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Once A Commercial Hub, How Hubballi Became The Epicentre Of Communal Politics In Karnataka

The decline of industry and businesses in Hubballi, once a thriving centre for processing cotton, coincided with spurts of communal violence in the 1980s and 1990s.

Song and praise: Union minister Pralhad Joshi takes part in a ‘Mangal Aarti’ of Ganesha at Chennamma Photo: PTI

In summer, when mangoes are in season, heaps of the famous Alphonso and the freshly harvested local Ishad variety, pile up for sale at Hubballi’s Idgah maidan. From the early 1990s, however, the 1.5-acre patch of land in the city’s heart, known as the Kittur Rani Chennamma maidan, has also been synonymous with a bitter harvest of religious strife. It has taken lives and dwindled the economic fortunes of the city, once called north Karnataka’s commercial capital.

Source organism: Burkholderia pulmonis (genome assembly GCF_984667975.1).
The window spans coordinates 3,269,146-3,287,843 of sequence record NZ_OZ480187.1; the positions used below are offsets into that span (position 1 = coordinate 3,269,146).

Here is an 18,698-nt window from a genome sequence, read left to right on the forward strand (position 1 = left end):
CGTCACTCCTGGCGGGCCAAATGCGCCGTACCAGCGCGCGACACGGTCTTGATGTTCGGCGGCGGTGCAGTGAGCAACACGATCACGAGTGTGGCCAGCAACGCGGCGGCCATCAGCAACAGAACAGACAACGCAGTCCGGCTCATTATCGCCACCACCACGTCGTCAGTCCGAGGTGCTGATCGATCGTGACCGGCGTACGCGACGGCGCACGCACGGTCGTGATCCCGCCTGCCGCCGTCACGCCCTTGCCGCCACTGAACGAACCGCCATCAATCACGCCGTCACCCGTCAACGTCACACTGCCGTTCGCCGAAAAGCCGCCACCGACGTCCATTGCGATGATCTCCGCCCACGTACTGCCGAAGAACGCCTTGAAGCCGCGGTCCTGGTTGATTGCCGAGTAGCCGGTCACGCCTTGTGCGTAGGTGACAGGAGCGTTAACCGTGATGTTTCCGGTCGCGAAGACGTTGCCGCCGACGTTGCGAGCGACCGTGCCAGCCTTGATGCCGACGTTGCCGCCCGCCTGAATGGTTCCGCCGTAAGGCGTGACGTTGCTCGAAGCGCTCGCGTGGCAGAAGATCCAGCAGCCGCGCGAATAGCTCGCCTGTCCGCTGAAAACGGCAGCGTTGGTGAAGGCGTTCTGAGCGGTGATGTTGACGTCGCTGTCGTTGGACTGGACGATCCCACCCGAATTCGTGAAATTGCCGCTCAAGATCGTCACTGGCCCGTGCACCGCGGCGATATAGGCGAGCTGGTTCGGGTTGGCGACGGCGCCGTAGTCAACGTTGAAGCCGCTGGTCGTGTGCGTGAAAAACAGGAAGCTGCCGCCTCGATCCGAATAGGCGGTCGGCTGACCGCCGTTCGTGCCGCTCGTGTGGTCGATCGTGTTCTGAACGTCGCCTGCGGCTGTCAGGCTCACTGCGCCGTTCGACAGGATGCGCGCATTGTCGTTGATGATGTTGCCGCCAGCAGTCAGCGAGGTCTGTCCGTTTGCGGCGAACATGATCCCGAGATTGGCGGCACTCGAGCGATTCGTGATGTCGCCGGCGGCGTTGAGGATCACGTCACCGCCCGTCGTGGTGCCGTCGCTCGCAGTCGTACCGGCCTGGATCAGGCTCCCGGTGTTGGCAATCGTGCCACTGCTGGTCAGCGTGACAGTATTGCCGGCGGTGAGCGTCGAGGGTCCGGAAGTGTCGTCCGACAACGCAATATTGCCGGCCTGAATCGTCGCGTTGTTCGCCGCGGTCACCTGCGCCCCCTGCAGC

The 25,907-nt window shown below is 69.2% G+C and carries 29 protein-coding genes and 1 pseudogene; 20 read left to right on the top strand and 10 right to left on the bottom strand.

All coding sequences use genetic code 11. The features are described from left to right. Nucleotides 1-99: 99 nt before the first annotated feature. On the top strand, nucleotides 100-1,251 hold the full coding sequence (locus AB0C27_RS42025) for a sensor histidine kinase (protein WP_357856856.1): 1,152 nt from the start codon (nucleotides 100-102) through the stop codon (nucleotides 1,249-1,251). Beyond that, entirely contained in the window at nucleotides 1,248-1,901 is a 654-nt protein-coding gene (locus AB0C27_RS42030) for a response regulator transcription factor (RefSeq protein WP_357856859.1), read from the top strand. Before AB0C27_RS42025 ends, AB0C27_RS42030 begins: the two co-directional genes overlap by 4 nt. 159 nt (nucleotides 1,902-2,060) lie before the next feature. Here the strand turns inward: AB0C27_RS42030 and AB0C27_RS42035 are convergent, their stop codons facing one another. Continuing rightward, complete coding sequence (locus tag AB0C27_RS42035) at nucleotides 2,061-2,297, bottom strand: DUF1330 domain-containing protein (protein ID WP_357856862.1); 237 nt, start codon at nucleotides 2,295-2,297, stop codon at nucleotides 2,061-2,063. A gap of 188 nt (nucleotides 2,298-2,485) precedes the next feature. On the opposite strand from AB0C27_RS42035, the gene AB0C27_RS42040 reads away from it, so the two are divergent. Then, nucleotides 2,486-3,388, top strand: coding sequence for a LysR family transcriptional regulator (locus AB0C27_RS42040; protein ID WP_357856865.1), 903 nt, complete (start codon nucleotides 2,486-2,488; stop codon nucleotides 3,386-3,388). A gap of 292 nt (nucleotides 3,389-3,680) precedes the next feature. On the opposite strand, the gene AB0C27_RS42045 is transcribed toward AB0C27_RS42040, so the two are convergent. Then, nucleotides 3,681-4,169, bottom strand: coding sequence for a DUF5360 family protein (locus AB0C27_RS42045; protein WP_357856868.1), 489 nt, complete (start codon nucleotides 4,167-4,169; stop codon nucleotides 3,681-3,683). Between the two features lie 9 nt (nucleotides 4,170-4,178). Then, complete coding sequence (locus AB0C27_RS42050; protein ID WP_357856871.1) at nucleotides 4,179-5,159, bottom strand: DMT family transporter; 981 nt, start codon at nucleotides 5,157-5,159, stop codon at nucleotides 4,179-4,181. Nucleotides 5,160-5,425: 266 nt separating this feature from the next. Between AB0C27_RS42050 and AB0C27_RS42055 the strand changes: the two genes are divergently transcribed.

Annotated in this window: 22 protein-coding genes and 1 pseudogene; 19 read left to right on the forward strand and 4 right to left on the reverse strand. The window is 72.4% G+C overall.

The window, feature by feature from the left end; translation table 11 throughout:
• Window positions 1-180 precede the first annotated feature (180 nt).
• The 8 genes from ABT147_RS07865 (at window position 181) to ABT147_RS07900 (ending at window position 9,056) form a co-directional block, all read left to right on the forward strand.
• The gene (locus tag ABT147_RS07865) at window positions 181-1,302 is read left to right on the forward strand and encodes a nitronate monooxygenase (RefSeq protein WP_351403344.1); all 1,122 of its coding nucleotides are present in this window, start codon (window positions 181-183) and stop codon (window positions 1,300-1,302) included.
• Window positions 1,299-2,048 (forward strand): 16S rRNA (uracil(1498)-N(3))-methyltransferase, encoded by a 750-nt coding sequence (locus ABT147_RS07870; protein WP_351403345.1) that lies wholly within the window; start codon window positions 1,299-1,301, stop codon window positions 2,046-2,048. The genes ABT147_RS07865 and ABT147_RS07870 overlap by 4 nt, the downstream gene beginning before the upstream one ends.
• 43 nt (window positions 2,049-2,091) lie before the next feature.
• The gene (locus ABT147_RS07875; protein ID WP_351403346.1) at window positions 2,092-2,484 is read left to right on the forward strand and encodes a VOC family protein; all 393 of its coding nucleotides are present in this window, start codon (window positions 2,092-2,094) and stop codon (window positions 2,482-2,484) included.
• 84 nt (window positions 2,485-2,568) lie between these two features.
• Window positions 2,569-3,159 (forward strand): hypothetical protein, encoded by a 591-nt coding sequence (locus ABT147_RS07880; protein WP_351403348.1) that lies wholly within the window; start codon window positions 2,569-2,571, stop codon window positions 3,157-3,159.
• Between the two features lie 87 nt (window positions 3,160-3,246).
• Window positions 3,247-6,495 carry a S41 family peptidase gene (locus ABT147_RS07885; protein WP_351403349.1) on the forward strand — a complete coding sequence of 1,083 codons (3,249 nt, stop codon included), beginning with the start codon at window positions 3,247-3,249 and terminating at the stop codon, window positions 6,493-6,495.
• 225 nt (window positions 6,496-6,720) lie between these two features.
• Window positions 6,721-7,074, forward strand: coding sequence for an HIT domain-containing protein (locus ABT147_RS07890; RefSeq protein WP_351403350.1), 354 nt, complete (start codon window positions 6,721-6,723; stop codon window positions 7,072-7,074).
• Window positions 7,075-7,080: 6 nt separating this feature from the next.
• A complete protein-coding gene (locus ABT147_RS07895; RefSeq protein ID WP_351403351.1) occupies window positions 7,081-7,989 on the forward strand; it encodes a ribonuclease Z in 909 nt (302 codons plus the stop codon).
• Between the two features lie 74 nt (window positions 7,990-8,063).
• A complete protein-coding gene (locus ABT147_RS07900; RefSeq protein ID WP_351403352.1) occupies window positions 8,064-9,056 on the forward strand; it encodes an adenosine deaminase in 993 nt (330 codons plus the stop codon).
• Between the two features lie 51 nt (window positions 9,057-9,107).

Three decades ago, the Bharatiya Janata Party’s (BJP’s) campaign against Babri Masjid in Ayodhya—a small town in the northern state of Uttar Pradesh, about 1,700 km north of Hubballi—led to the demolition of the 16th-century mosque. After decades of legal proceedings, the Supreme Court in 2019 allowed the construction of a temple to Rama, the Hindu god, at the site of the erstwhile mosque. The court also allocated land at a different site for the construction of a new mosque.

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